Dublin sites owned by OPW sell for €5.6 million at auction

Councillors had called for sites to be retained by State

The former model school on Church Avenue in Glasnevin sold for €870,000.

The former model school on Church Avenue in Glasnevin sold for €870,000.

 

A Dublin city-centre car park overlooking the Grand Canal, owned by the Office of Public Works (OPW), has sold for almost twice its guide price at auction.

The 34-space car park at Herbert Lane had a guide price of €2.46 million but sold for €4.75 million. It was one of two OPW properties sold at auction in the Conrad Hotel on Tuesday.

The second property, the former model school on Church Avenue in Glasnevin, sold slightly above its €825,000 guide price, making €870,000 for the OPW.

The old school, built in the 19th century, sits on a 1,600sq m site close to the Bons Secours Hospital. Dublin city councillors on Monday night voted to assess the school, one of the last remaining Victorian model schools, for addition to the Record of Protected Structures (RPS).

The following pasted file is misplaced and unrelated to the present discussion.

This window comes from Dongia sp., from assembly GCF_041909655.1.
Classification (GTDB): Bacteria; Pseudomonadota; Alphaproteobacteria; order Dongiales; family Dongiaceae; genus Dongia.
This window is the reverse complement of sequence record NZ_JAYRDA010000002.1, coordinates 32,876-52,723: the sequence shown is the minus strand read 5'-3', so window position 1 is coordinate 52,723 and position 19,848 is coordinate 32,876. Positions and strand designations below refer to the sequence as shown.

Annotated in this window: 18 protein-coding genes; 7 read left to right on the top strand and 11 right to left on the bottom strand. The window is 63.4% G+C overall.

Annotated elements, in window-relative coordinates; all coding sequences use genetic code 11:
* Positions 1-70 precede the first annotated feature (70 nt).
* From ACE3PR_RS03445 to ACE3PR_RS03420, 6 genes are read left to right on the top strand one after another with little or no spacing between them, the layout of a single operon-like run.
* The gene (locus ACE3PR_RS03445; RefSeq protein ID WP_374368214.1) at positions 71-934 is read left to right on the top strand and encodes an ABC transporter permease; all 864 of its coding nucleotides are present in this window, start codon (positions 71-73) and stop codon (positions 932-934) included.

People Before Profit councillor John Lyons, who proposed the motion, said the building should be protected from demolition.

“It is quite unbelievable that such an historic building, a school built more than 150 years ago during the Famine era that would put a lot of recently-built school buildings to shame in terms of its quality, currently has no statutory protection,” he said.

“I believe the model school should be assessed in terms of its architectural, heritage and historic value and should be afforded the protection of being added to the Record of Protected Structures list.”

The councillors’ request to add the school to the list will be assessed by council planners and conservation officers before a determination on whether to add it to the RPS is made. The property is currently zoned under the Dublin City Development Plan 2016-2022 to “protect, provide and improve residential amenities”.

Workers Party councillor Éilis Ryan said neither site should have been put on sale.

“It is extraordinary that at the height of the housing crisis we wake up to yet another story of the State selling off the family silver – when land for housing is so desperately needed,” she said. “In tackling the housing crisis, the key asset which the State has to work with is the land it owns. Once this is gone, any possible solution will be doubly difficult to achieve.”

Selling agent Lambert Smith Hampton said the car park was bought by a corporate investor while the school site was sold to a developer.